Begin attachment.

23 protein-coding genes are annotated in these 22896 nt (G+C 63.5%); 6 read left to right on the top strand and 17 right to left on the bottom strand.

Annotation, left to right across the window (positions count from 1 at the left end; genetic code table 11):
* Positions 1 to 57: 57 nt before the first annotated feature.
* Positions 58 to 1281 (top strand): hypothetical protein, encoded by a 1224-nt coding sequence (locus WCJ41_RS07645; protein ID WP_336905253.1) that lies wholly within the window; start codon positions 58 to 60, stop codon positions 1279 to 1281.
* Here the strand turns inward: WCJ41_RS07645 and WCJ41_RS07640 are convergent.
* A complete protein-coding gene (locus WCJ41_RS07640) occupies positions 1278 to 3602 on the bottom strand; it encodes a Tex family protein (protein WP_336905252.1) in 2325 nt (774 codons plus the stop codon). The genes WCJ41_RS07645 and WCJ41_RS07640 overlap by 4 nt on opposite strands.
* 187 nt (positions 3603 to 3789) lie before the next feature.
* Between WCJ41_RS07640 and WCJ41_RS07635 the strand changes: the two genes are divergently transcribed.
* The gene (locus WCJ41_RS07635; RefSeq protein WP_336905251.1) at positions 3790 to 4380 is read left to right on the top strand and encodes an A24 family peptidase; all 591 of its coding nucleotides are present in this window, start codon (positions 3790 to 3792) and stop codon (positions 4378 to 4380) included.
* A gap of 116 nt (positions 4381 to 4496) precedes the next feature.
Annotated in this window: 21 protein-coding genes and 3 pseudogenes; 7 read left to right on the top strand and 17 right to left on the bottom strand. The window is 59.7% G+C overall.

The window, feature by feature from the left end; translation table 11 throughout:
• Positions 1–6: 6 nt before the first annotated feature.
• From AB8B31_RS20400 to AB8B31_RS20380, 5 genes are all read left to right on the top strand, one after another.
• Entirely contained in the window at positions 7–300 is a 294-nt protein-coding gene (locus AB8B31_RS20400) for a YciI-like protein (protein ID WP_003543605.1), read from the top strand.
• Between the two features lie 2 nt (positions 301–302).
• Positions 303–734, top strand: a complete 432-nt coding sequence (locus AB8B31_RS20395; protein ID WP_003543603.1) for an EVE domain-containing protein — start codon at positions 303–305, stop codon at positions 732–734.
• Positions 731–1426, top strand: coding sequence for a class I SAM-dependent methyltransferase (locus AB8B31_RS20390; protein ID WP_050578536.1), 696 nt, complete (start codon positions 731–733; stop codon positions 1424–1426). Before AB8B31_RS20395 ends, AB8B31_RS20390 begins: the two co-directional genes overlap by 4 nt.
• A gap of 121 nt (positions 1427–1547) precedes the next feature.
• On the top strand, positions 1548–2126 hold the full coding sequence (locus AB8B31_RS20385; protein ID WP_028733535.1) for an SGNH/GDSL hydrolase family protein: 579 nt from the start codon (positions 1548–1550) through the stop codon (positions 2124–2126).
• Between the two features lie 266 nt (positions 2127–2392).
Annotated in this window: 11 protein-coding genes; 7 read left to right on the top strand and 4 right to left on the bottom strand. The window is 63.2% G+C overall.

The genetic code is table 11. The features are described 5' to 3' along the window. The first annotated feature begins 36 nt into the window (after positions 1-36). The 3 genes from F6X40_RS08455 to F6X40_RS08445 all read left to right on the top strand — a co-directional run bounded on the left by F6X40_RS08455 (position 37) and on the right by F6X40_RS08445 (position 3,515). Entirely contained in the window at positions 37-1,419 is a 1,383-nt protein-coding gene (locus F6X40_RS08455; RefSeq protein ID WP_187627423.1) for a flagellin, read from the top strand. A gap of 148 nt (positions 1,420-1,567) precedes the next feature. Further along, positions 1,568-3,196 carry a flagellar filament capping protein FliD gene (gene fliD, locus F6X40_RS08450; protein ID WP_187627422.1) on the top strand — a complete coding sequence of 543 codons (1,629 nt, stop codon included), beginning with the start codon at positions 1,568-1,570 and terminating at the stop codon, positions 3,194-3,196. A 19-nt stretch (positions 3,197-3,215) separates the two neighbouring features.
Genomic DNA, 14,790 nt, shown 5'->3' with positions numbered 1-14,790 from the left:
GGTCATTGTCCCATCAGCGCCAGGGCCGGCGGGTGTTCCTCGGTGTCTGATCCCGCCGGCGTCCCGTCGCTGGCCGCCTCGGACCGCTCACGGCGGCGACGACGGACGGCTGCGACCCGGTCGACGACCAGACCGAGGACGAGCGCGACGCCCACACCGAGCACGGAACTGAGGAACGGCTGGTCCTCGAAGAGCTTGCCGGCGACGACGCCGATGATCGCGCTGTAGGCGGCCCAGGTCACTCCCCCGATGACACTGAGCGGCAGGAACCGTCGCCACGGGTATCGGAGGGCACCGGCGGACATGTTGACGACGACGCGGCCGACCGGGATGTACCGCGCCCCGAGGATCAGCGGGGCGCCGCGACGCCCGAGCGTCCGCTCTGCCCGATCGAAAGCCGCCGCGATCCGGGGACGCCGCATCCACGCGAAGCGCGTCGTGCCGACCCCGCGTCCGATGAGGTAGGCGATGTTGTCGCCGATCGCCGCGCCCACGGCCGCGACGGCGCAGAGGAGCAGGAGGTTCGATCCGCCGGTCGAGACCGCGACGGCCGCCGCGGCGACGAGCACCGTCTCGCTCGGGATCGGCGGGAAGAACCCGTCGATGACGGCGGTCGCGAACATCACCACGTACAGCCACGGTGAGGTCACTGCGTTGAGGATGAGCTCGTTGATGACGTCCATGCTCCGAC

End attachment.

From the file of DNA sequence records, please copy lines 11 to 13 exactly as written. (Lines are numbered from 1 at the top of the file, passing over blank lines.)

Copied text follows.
Annotated in this window: 21 protein-coding genes and 3 pseudogenes; 7 read left to right on the top strand and 17 right to left on the bottom strand. The window is 59.7% G+C overall.

The window, feature by feature from the left end; translation table 11 throughout:
• Positions 1–6: 6 nt before the first annotated feature.